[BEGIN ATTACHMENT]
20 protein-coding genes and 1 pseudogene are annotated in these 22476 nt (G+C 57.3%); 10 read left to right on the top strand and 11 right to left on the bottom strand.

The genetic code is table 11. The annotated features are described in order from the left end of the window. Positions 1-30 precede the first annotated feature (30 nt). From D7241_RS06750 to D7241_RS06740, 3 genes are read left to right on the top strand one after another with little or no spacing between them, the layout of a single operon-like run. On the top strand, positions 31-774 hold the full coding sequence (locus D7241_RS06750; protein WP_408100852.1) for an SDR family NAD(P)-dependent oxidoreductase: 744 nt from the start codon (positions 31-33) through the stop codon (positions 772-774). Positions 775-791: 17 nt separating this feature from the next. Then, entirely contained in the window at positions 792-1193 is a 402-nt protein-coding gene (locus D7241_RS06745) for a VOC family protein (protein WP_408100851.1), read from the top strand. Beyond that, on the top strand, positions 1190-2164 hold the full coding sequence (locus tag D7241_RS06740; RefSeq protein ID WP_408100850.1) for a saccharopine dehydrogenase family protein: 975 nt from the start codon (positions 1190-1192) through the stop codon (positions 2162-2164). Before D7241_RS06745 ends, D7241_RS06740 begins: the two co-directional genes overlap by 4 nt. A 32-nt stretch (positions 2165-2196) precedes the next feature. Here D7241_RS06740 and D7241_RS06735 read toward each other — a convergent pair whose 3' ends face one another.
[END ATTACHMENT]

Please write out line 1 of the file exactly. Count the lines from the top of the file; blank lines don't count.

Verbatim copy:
20 protein-coding genes and 1 pseudogene are annotated in these 22476 nt (G+C 57.3%); 10 read left to right on the top strand and 11 right to left on the bottom strand.